Support the Scholars Strategy Network

Giving to the Scholars Strategy Network helps make sure media coverage, public policies, and civic engagement strategies are grounded in research.

Here are just a few examples of SSN’s work across the states -- work that wouldn't be happening without supporters like you.


Giving Defendants a Fair Chance

For two years, the research of SSN scholar Katherine Beckett was at the center of a debate over whether or not to eliminate the death penalty in Washington. Beckett's study showed that in Washington, black defendants were four times as likely to be sentenced to death as defendants of other races. At the conclusion of the debate, The Seattle Times noted that, "[It is] no exaggeration to say this single finding killed the death penalty."


Protecting Diversity within State Judiciaries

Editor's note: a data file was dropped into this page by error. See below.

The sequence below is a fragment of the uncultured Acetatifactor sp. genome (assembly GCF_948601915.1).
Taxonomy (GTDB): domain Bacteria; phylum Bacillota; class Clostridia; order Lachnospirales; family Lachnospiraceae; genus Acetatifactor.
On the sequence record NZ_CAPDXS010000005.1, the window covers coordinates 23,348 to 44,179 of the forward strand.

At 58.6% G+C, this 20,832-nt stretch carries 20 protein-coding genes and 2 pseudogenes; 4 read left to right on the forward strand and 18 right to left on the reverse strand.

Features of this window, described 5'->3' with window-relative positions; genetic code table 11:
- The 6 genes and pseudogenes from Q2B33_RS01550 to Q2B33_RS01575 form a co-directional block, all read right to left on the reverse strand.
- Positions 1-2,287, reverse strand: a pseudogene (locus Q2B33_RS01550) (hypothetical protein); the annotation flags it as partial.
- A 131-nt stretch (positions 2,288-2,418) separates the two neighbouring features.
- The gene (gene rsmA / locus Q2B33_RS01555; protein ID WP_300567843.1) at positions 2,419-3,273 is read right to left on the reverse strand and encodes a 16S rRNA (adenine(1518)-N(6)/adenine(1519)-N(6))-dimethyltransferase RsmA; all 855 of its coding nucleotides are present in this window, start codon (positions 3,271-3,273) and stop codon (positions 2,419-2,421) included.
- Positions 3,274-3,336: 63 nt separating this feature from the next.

When a judiciary is not diverse, people of color are more likely to be found guilty, face large fines, and to be incarcerated longer. When a bill was introduced in Utah to disallow consideration of race and gender in judicial nominations, the SSN Utah chapter marshalled research about the effects of judicial diversity to inform state legislators, who then blocked a bill that would have likely decreased diversity among judicial nominations.


Increasing Tax Credits for Working Families

Every year, the Earned Income Tax Credit lifts millions of families out of poverty. In Massachusetts, SSN scholars provided written and oral testimony, wrote op-eds for local outlets, and met with state policymakers to enact a 50% increase to the EITC that got 400,000 families the support they need.


Correcting the Math on Right-to-Work Policy

The passage of right-to-work laws across the states have reduced the ability of unions to protect the rights and wages of workers. New Mexico SSN member Tamara Kay wrote an op-ed on the economic losses New Mexicans would suffer if a proposed right-to-work bill became law, which local unions used in their effective campaign to prevent the bill from passing.

To learn more about how you can be a part of this work, contact Adriana Mendoza at [email protected].